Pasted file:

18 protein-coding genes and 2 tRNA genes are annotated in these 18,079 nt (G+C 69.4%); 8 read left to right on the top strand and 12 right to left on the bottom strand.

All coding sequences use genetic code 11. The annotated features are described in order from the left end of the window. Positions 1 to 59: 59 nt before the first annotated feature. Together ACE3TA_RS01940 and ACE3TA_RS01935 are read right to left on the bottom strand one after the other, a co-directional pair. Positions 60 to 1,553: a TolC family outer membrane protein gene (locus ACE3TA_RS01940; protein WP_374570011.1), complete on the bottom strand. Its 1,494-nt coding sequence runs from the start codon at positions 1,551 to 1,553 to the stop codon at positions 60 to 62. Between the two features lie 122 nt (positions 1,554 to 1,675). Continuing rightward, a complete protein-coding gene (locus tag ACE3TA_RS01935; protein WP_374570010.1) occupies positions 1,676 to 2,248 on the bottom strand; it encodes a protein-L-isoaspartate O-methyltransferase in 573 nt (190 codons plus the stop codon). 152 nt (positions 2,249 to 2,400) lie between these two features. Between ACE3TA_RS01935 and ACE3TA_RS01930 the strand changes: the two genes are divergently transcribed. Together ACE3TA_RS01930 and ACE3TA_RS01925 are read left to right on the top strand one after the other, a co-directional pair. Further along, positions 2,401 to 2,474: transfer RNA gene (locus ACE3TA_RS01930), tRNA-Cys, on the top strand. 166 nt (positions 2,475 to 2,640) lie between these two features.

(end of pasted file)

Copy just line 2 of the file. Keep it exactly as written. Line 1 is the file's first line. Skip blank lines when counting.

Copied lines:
All coding sequences use genetic code 11. The annotated features are described in order from the left end of the window. Positions 1 to 59: 59 nt before the first annotated feature. Together ACE3TA_RS01940 and ACE3TA_RS01935 are read right to left on the bottom strand one after the other, a co-directional pair. Positions 60 to 1,553: a TolC family outer membrane protein gene (locus ACE3TA_RS01940; protein WP_374570011.1), complete on the bottom strand. Its 1,494-nt coding sequence runs from the start codon at positions 1,551 to 1,553 to the stop codon at positions 60 to 62. Between the two features lie 122 nt (positions 1,554 to 1,675). Continuing rightward, a complete protein-coding gene (locus tag ACE3TA_RS01935; protein WP_374570010.1) occupies positions 1,676 to 2,248 on the bottom strand; it encodes a protein-L-isoaspartate O-methyltransferase in 573 nt (190 codons plus the stop codon). 152 nt (positions 2,249 to 2,400) lie between these two features. Between ACE3TA_RS01935 and ACE3TA_RS01930 the strand changes: the two genes are divergently transcribed. Together ACE3TA_RS01930 and ACE3TA_RS01925 are read left to right on the top strand one after the other, a co-directional pair. Further along, positions 2,401 to 2,474: transfer RNA gene (locus ACE3TA_RS01930), tRNA-Cys, on the top strand. 166 nt (positions 2,475 to 2,640) lie between these two features.